• chagrin •
Part of Speech: Noun, mass (no plural)
Meaning: Annoyance caused by disappointment, irritation, fret, displeasure.
Notes: Today's word is a lexical orphan that may be used as a noun, verb, or adjective. The verb has a past participle, chagrined, which has the same meaning as the word used unadorned as an adjective, "experiencing irritation". To chagrin someone means to annoy them. Remember the [sh] sound in this word is still spelled the French way, CH.
In Play: This word is most often encountered in the phrase "(Much) to the chagrin of", such as: "Much to the chagrin of her sister, when Maureen was in Cleveland, Ohio, she did not visit Chagrin Falls, the home town of comedic actor Tim Conway." Here is how the verb is used: "Sally Forth was chagrined to find the loo in use when she needed it."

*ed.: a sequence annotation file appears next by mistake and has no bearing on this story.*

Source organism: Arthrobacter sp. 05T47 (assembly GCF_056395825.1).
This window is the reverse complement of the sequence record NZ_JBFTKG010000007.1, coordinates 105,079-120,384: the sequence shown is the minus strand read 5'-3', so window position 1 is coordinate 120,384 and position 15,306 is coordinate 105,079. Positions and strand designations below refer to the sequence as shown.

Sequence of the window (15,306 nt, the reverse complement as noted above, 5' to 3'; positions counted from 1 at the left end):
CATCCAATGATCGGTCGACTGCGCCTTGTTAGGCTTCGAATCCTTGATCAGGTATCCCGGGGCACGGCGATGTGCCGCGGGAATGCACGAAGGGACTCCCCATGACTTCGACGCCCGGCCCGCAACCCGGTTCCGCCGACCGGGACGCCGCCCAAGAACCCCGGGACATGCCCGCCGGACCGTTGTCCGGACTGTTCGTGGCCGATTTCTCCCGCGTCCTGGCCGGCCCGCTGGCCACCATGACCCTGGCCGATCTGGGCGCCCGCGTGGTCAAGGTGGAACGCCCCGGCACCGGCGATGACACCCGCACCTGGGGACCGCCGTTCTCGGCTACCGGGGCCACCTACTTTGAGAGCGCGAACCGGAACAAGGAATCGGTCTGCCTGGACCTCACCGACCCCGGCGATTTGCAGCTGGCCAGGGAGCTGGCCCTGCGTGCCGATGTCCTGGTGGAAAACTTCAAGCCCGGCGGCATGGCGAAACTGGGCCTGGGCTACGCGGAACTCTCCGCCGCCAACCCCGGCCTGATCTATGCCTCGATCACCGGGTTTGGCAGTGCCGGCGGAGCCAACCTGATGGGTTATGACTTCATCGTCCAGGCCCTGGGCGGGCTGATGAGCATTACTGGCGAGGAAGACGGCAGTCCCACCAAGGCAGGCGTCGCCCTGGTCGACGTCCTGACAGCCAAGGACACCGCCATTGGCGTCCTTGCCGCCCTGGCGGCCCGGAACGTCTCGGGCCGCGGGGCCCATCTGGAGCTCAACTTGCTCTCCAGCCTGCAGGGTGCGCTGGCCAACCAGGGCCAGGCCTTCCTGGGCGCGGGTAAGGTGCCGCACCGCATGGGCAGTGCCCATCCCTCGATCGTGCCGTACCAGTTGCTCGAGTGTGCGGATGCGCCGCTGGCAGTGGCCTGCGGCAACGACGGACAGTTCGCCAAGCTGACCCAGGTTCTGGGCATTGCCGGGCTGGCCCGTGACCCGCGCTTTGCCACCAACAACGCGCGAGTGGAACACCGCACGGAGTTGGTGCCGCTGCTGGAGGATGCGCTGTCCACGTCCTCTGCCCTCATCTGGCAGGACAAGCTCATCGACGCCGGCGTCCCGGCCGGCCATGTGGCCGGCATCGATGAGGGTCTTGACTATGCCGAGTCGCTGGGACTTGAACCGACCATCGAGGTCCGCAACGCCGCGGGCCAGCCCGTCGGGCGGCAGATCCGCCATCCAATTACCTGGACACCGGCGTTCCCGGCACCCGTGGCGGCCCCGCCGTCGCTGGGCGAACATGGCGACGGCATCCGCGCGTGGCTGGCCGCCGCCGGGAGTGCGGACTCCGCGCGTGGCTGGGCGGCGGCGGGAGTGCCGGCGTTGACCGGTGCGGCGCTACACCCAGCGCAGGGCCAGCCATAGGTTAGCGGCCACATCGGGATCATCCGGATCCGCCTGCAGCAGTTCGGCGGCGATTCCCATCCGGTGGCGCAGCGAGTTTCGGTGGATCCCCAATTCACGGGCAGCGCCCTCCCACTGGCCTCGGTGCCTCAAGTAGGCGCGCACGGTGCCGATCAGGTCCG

Word History: Today's Good Word comes from an identical Old French word, chagrin, originally borrowed into English phonetically as shagreen "rough skin or hide". The shift of meaning from "rough skin" to "irritation" took place in French, but English spelled the latter notion as today's word. Some think chagrin is based on French dialectal chagraignier "grieve over, be gloomy", from Old French graim "sorrowful". The trail ends here, however. Some have suggested that graim was borrowed from Old High German gram "angry, fierce", but both these theories leave open the question, "Where did the cha come from?" (Lest we chagrin today's contributor, long-time friend Susan Ardith, let us now extend our gratitude for recommending today's Good Word.)
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